“Yes, the cups. The shelves are filled, she owns a life-sized… what’s that thing called… a wookiee?” She told us she had never seen anything like our father’s room: pill bottles, trash, new and used cigarettes littered the cat-piss-soaked carpeting; she found a joint on the desk, wine bottles under the bed; his computer didn’t work; he had broken his phone and glued his glasses at the temples into one rigid piece; there was a picture of my brother and me on the nightstand.

If not for the warning, as we pulled into the driveway I would have thought Connie’s house to be the same as any other house on this small Midwestern lake, no more than ten miles from where my mother lives. I might not have noticed the outdoor grill shaped like a spaceship as we made our way to the entrance. I would have paid more attention to the barking dogs and the picture of a gun taped to the sliding glass door which read, “Beware: The Owner of This Property Is Armed.”

My mother knocked with an authority she didn’t often show. I worried she might not wait for an answer before entering and just as she seemed to reach for the handle, Connie came to the door. She gave us her condolences and I noticed that my mother had understated: on every surface, shelf, and bit of floor space, hanging from the ceiling and walls, was a collection of Star Wars memorabilia from 1977 to present, organized and arranged with care. There was the Millennium Falcon rug, the framed picture of Princess Leia, the cupboard full of baby Yodas and, although there turned out not to be a wookiee, there was what my brother has told me is a wampa, the wookiee’s abominable snowman cousin, staring at us from the corner of the room.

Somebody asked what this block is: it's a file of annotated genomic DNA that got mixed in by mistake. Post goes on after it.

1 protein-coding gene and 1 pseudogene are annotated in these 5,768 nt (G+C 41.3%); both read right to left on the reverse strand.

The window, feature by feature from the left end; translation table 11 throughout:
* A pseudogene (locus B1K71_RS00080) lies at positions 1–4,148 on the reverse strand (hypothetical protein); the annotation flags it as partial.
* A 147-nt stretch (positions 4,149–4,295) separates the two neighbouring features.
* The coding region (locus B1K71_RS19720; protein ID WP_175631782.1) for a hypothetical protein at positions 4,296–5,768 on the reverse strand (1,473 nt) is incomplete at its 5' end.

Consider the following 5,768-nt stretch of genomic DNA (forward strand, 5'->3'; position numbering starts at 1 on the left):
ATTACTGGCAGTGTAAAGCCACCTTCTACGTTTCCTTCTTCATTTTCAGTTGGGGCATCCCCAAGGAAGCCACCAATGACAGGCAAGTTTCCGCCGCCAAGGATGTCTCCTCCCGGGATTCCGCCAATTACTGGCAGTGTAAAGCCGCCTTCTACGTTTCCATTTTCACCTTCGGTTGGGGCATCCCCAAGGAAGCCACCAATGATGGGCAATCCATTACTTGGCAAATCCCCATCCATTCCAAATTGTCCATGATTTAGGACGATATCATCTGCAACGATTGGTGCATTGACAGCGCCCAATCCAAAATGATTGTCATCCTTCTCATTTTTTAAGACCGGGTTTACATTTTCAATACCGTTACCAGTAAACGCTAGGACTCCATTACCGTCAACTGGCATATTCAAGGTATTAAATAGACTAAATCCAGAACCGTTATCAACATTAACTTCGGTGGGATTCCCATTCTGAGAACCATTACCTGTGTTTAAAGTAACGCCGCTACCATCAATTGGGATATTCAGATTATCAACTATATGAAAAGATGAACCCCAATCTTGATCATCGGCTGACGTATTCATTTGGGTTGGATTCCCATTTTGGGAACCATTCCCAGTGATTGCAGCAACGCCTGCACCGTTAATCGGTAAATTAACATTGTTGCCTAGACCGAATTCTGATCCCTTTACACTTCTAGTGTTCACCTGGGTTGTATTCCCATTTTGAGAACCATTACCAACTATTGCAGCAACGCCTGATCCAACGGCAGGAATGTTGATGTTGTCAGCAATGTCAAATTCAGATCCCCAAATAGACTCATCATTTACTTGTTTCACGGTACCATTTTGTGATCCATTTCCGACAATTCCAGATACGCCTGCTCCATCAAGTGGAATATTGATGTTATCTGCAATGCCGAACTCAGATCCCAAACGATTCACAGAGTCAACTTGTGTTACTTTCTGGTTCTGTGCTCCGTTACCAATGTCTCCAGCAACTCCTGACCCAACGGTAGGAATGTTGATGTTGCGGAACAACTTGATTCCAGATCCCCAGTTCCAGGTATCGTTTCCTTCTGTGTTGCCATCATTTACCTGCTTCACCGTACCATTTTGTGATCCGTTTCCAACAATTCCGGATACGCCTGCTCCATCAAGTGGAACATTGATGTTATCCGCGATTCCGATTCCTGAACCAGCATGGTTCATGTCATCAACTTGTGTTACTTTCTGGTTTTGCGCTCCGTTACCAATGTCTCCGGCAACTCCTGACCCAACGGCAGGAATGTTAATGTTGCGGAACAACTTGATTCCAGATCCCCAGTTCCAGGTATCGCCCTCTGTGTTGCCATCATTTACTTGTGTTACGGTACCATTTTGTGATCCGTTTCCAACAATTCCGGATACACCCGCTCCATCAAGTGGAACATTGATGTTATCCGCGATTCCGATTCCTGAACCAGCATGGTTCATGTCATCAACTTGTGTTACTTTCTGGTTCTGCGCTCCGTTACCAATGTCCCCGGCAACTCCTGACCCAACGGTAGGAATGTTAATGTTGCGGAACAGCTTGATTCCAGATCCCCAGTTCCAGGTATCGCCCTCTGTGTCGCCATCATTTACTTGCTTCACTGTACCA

Unprovoked, Connie told us that her relationship with my father had been platonic. I realized that I had failed to consider that a romantic relationship could take place with the amount of science fiction memorabilia present and I began to question my assumption. Connie reiterated that she and my father lived as roommates, telling us that they had gone to high school together and that they reconnected on Facebook. She said that since her husband died from cancer, she needed the money from renting out the extra room. I believed every word she said because she also offered the information that, not long after her husband’s death, she found herself in an affair with a man twenty-two years her junior, a tree trimmer.

“Boys, do you want to see your Dad’s room?” my mother asked, leading the way. I felt like a child following her and it occurred to me that I hadn’t seen my mother take charge this way in twenty years, since the first night my father passed out in our living room. She had known just what to do then. She grabbed my brother and me and we drove from the house into the night. I wasn’t sure that I trusted her, it looked like my father had only been sleeping—I didn’t see anything wrong in that. Besides, he seemed like the center around which our family revolved. But my mother was strong at the wheel, in the glimmer of the passing streetlights and headlamps, and she explained things well. She explained that our father took too much medication and that, right now, he wasn’t our father. She explained that he wouldn’t be our father again until he stopped taking the medication.